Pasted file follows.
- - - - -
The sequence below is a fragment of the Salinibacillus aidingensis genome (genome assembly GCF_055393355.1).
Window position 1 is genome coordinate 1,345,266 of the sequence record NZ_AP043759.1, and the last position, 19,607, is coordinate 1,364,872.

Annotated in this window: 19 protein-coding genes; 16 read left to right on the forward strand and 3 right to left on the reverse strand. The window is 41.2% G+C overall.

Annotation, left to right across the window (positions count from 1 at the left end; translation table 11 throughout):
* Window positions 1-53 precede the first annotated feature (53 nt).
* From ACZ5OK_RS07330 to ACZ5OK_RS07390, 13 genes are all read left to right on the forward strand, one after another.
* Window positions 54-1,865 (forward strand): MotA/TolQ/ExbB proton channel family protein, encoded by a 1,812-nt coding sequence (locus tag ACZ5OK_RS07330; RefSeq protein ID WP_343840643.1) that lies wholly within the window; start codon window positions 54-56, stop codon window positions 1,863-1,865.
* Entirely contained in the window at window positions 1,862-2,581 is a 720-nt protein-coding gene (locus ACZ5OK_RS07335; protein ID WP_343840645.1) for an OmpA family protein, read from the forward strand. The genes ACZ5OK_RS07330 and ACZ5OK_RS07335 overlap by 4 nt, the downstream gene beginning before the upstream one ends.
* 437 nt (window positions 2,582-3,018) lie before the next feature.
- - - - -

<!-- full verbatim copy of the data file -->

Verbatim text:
The sequence below is a fragment of the Salinibacillus aidingensis genome (genome assembly GCF_055393355.1).
Window position 1 is genome coordinate 1,345,266 of the sequence record NZ_AP043759.1, and the last position, 19,607, is coordinate 1,364,872.

Annotated in this window: 19 protein-coding genes; 16 read left to right on the forward strand and 3 right to left on the reverse strand. The window is 41.2% G+C overall.

Annotation, left to right across the window (positions count from 1 at the left end; translation table 11 throughout):
* Window positions 1-53 precede the first annotated feature (53 nt).
* From ACZ5OK_RS07330 to ACZ5OK_RS07390, 13 genes are all read left to right on the forward strand, one after another.
* Window positions 54-1,865 (forward strand): MotA/TolQ/ExbB proton channel family protein, encoded by a 1,812-nt coding sequence (locus tag ACZ5OK_RS07330; RefSeq protein ID WP_343840643.1) that lies wholly within the window; start codon window positions 54-56, stop codon window positions 1,863-1,865.
* Entirely contained in the window at window positions 1,862-2,581 is a 720-nt protein-coding gene (locus ACZ5OK_RS07335; protein ID WP_343840645.1) for an OmpA family protein, read from the forward strand. The genes ACZ5OK_RS07330 and ACZ5OK_RS07335 overlap by 4 nt, the downstream gene beginning before the upstream one ends.
* 437 nt (window positions 2,582-3,018) lie before the next feature.